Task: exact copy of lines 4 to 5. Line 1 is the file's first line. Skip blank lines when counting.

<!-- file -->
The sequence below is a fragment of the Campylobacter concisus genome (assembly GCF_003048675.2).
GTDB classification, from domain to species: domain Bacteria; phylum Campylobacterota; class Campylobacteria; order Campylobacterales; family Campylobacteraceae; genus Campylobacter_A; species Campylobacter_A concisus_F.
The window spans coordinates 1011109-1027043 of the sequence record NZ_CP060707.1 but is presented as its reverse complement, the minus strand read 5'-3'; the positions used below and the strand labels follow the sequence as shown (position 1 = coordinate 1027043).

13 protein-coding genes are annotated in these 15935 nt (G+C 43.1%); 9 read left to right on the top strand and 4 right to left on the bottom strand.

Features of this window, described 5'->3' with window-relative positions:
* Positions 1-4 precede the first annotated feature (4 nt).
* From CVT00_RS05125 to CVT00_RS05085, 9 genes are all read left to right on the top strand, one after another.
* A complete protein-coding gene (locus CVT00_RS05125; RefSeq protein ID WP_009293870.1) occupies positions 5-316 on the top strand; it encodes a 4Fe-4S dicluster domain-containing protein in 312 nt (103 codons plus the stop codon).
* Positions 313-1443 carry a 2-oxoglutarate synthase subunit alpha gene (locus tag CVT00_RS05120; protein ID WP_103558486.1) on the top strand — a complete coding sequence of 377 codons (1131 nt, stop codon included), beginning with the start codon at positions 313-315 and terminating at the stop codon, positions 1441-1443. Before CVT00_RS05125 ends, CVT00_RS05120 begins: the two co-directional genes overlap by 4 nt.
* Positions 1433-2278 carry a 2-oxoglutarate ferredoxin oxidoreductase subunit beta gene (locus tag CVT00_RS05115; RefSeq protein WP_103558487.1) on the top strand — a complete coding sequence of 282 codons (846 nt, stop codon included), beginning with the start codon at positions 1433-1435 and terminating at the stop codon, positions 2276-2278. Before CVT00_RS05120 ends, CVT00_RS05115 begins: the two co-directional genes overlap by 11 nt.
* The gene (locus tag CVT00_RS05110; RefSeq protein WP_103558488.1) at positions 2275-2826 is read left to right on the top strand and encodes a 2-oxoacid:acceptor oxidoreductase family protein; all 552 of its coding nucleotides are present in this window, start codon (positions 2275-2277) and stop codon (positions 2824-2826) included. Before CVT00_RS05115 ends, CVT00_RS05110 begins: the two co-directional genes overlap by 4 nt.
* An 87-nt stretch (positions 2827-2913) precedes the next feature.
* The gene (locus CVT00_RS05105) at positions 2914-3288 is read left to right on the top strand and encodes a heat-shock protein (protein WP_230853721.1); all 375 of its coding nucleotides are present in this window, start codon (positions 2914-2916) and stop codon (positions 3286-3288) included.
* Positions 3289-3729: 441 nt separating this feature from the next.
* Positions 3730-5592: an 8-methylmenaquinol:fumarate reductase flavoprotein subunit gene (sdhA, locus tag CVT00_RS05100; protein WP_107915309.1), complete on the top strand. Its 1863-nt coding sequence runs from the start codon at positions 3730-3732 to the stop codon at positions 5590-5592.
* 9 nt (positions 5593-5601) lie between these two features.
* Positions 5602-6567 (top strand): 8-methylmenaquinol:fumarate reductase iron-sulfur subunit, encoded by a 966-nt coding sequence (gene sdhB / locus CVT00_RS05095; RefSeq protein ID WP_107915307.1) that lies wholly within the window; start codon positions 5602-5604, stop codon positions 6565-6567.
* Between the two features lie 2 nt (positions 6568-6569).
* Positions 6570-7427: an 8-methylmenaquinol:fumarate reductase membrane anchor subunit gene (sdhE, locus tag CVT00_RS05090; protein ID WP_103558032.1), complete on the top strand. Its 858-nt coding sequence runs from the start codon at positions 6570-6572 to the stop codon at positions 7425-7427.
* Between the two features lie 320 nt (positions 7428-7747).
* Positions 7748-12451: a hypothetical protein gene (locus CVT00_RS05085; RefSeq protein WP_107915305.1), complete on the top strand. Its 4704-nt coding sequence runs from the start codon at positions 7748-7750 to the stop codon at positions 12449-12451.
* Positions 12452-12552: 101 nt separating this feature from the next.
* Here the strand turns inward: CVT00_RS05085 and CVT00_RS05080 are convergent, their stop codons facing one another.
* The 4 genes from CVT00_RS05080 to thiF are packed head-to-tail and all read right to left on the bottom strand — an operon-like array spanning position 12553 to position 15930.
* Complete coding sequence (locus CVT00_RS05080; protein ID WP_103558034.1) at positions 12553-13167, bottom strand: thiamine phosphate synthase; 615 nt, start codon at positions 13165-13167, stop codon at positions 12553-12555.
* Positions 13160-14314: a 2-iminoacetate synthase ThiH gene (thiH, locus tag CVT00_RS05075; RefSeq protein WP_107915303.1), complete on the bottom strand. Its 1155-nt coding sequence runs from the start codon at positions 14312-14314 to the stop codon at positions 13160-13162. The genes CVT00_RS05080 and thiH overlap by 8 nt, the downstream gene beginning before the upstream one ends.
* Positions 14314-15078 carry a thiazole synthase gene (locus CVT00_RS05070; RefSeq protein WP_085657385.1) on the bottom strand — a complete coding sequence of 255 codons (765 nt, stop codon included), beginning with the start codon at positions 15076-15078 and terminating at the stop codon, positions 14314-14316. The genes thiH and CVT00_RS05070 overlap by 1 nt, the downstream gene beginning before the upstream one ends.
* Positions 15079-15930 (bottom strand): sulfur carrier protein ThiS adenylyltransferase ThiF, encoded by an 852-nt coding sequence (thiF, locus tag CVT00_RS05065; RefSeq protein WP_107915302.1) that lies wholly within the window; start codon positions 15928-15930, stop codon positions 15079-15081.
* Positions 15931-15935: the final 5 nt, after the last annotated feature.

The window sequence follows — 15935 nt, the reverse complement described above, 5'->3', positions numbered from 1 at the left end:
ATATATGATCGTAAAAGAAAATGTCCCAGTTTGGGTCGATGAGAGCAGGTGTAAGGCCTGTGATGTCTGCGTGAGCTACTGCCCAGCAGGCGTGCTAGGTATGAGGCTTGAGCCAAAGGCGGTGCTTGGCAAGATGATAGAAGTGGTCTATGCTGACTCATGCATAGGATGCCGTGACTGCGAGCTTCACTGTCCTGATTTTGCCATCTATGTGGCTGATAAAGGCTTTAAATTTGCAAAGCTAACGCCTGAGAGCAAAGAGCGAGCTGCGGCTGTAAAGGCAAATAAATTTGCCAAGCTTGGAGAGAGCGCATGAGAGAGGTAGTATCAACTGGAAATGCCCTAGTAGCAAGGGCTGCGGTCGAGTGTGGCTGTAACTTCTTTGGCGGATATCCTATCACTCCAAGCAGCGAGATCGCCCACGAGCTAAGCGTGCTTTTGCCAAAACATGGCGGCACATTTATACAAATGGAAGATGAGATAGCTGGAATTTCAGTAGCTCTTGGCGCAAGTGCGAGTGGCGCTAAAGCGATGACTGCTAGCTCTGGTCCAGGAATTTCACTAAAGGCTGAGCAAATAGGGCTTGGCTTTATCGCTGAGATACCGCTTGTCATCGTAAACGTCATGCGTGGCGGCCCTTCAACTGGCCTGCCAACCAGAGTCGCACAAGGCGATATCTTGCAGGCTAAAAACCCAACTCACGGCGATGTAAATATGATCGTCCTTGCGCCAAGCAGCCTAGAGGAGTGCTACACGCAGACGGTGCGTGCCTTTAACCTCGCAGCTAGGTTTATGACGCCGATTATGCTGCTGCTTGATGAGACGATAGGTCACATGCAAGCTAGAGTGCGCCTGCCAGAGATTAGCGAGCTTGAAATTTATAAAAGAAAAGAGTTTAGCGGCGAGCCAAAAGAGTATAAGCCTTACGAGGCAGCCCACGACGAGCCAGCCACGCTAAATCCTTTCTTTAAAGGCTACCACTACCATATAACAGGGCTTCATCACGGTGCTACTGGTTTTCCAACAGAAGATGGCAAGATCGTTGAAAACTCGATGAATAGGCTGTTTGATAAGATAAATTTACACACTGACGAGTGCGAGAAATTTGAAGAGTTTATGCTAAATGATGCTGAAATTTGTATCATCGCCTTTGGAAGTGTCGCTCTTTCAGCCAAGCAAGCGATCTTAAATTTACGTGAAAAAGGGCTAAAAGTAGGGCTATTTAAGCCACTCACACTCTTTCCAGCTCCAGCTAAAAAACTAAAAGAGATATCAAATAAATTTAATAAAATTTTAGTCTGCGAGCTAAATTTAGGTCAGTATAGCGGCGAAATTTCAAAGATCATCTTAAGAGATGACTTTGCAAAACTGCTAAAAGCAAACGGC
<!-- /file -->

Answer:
13 protein-coding genes are annotated in these 15935 nt (G+C 43.1%); 9 read left to right on the top strand and 4 right to left on the bottom strand.

Features of this window, described 5'->3' with window-relative positions: